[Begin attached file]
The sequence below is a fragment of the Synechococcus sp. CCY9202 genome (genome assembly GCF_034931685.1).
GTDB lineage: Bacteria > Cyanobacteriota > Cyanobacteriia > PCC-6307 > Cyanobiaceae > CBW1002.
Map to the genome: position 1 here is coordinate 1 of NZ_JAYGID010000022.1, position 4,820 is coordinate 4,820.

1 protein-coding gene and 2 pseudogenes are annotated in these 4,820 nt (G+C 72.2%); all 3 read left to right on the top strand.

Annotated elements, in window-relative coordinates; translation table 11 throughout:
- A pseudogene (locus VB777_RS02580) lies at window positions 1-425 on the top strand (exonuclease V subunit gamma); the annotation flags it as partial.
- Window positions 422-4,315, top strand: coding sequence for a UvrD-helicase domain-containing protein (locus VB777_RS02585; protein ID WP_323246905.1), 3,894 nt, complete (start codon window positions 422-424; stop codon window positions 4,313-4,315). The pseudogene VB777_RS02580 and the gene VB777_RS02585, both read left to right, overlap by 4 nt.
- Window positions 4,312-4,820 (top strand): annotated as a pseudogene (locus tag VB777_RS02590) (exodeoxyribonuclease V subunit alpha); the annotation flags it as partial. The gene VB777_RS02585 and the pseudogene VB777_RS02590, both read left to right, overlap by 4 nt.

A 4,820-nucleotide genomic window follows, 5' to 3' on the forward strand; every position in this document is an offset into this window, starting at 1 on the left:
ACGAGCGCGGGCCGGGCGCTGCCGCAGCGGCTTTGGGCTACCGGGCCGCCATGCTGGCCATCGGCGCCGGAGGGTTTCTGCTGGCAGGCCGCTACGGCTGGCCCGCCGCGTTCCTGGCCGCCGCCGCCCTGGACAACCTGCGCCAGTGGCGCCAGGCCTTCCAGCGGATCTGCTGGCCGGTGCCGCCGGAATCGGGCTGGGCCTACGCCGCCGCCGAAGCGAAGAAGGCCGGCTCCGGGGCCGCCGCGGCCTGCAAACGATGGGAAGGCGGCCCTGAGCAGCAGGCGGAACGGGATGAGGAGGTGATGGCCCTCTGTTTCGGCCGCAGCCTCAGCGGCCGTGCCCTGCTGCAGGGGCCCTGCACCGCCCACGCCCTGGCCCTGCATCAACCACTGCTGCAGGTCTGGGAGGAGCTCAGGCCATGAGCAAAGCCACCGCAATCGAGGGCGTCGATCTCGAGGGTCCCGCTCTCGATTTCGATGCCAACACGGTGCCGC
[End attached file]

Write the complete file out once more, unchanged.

The sequence below is a fragment of the Synechococcus sp. CCY9202 genome (genome assembly GCF_034931685.1).
GTDB lineage: Bacteria > Cyanobacteriota > Cyanobacteriia > PCC-6307 > Cyanobiaceae > CBW1002.
Map to the genome: position 1 here is coordinate 1 of NZ_JAYGID010000022.1, position 4,820 is coordinate 4,820.

1 protein-coding gene and 2 pseudogenes are annotated in these 4,820 nt (G+C 72.2%); all 3 read left to right on the top strand.

Annotated elements, in window-relative coordinates; translation table 11 throughout:
- A pseudogene (locus VB777_RS02580) lies at window positions 1-425 on the top strand (exonuclease V subunit gamma); the annotation flags it as partial.
- Window positions 422-4,315, top strand: coding sequence for a UvrD-helicase domain-containing protein (locus VB777_RS02585; protein ID WP_323246905.1), 3,894 nt, complete (start codon window positions 422-424; stop codon window positions 4,313-4,315). The pseudogene VB777_RS02580 and the gene VB777_RS02585, both read left to right, overlap by 4 nt.
- Window positions 4,312-4,820 (top strand): annotated as a pseudogene (locus tag VB777_RS02590) (exodeoxyribonuclease V subunit alpha); the annotation flags it as partial. The gene VB777_RS02585 and the pseudogene VB777_RS02590, both read left to right, overlap by 4 nt.

A 4,820-nucleotide genomic window follows, 5' to 3' on the forward strand; every position in this document is an offset into this window, starting at 1 on the left:
ACGAGCGCGGGCCGGGCGCTGCCGCAGCGGCTTTGGGCTACCGGGCCGCCATGCTGGCCATCGGCGCCGGAGGGTTTCTGCTGGCAGGCCGCTACGGCTGGCCCGCCGCGTTCCTGGCCGCCGCCGCCCTGGACAACCTGCGCCAGTGGCGCCAGGCCTTCCAGCGGATCTGCTGGCCGGTGCCGCCGGAATCGGGCTGGGCCTACGCCGCCGCCGAAGCGAAGAAGGCCGGCTCCGGGGCCGCCGCGGCCTGCAAACGATGGGAAGGCGGCCCTGAGCAGCAGGCGGAACGGGATGAGGAGGTGATGGCCCTCTGTTTCGGCCGCAGCCTCAGCGGCCGTGCCCTGCTGCAGGGGCCCTGCACCGCCCACGCCCTGGCCCTGCATCAACCACTGCTGCAGGTCTGGGAGGAGCTCAGGCCATGAGCAAAGCCACCGCAATCGAGGGCGTCGATCTCGAGGGTCCCGCTCTCGATTTCGATGCCAACACGGTGCCGC